Bird by Bird - Ann Lamott. The originator of the essential concepts of the Shitty First Draft, and the chattering white mice. Also lots of other good stuff from the inspiration-perspiration interface.
HOW TO WRITE FICTION: the craft and art
The Art of Fiction - John Gardner. A classic by the longstanding guru of the original Iowa writer's workshops, agreeably trenchant in its judgements, and ready to be argued with. But hard to beat for seriousness, perceptiveness and clarity. The only book I know to discuss psychic distance. Also has a big set of really good technical exercises at the end.
On Writing Fiction - David Jauss. Subtitled, "Re-thinking conventional wisdom on the craft", and first published as Alone With All That Can Happen. Jauss writes short fiction, but this set of essays on such things as present tense narrative, epiphanies, narrative (i.e. psychic) distance, sentence structure and flow, are enormously illuminating for even hard-wired novelists.
How to Write - Harry Bingham. A good, thorough and substantial guide to writing book-length fiction and creative non-fiction for the book trade that we live in now, from dreaming to punctuation to pitching. As you'd expect from the author Getting Published (see below) it's very good on the practicalities - and mysteries - of finding the intersection between what you write best, and what you can actually sell, but How To Write is about how to write what you write best, as well as you can and then a bit more.
Write to be Published - brisk, sensible advice on all the stages from the first inklings of an idea to sending your work out, from the vastly experienced Nicola Morgan
How Not to Write A Novel - Sandra Newman and Howard Mittelmark. I haven't dared read this yet, but it has many fans. Funny, which is always good. It is possible to take this writing lark too seriously.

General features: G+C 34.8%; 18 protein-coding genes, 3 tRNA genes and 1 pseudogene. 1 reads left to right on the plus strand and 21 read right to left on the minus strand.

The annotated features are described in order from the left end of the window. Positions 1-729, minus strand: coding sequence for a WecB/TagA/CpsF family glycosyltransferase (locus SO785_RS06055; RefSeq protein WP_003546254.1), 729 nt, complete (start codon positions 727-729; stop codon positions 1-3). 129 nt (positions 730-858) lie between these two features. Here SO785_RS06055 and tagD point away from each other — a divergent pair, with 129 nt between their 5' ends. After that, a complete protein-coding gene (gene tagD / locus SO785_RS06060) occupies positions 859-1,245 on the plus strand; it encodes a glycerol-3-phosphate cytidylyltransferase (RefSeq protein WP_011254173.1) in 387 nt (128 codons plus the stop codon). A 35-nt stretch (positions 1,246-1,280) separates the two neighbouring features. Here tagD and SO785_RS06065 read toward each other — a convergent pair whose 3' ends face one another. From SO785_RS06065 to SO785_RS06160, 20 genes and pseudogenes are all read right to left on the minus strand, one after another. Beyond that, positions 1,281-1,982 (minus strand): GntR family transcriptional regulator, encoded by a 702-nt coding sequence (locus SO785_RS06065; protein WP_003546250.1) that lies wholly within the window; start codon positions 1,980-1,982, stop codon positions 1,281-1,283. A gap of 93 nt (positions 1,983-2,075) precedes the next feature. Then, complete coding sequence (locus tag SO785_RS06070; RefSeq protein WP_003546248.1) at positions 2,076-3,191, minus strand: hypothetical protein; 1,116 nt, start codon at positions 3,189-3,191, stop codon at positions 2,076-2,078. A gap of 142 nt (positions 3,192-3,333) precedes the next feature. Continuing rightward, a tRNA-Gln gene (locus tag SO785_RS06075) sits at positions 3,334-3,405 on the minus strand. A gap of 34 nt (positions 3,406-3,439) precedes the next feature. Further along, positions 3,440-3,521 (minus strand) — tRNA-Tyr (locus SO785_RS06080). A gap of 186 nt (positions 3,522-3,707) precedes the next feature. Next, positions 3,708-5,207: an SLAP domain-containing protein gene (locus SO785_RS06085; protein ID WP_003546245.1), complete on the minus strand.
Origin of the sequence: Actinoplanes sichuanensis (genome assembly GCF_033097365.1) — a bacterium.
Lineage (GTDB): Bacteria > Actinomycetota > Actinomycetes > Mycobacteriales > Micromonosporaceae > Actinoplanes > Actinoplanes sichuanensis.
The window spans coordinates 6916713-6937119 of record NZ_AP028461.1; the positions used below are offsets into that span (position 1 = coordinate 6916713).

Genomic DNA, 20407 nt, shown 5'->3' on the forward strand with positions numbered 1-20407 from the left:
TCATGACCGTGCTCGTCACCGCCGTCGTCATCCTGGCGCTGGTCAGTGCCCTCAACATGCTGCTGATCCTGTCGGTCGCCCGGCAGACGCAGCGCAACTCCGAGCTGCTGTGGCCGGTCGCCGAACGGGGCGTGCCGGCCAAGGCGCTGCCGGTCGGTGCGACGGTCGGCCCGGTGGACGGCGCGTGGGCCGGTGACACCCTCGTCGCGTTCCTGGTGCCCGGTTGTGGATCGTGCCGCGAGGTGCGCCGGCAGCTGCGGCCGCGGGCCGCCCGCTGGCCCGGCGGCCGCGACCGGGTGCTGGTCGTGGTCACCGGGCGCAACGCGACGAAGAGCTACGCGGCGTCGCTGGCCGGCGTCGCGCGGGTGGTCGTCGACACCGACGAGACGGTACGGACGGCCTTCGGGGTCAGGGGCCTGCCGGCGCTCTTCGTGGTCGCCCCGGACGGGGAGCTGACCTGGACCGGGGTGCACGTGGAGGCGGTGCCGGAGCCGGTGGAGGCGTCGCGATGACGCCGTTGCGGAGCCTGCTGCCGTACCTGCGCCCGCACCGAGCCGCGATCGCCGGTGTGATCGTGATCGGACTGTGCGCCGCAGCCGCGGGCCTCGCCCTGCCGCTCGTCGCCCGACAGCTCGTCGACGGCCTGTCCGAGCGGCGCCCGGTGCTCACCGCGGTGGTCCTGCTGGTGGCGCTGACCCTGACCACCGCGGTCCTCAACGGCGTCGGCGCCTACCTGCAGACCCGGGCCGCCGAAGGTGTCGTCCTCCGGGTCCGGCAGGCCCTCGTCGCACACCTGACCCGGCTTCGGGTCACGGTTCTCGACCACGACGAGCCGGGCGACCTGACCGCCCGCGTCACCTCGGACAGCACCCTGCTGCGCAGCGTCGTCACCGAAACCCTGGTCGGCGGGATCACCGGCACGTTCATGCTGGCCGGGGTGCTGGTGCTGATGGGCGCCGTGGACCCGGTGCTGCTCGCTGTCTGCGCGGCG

Fiction Writer's Workshop - Josip Novakovich. Good, thorough stuff, conventionally arranged by Plot, Character, Dialogue and so on.
The Fiction Writer's Handbook - Nancy Smith. Brief, well-organised run-down of what matters, conventionally organised. Sometimes less is more.
HOW TO WRITE: specifics
The Way to Write - John Fortune and John Moat. The founders of Arvon write a brilliant, slim book about how to handle words. It's not the whole answer, but it's a darned good place to start. Introduction by Ted Hughes, so you sometimes find it listed with him as the author.
Medieval Underpants and Other Blunders: A Writer's (and Editor's) Guide to Keeping Historical Fiction Free of Common Anachronisms, Errors, and Myths - Susanne Alleyn. Great fun and also very useful. Clear explanations of everything from thou/thee/thy/thine, to titles, (im)proper behaviour in different classes and genders, the lessons to be learnt from programmes like The 1900 House, and of course those underpants.
The Joy of Writing Sex - Elizabeth Benedict. A good, thorough book about this notoriously difficult aspect. Even tackles The Condom Moment.
The Way to Write for Children - Joan Aiken. Who else could they have asked to write the Children's book in the excellent Way to Write series?
A Career in Crime - ed. by Helen Windrath. Val McDermid and others explore how to tackle crime, from character to endings.
Writing a Thriller - André Jute. Ruth Rendell endorses this one - what more could you ask?
Story - Robert McKee. The classic on plotting, stemming from scriptwriting which is a much tighter form, but full of wisdom. Just don't let yourself end up writing all your novels as scripts-in-waiting (though it did Michael Crichton no harm), but allow our beloved baggy monster of a form to be itself.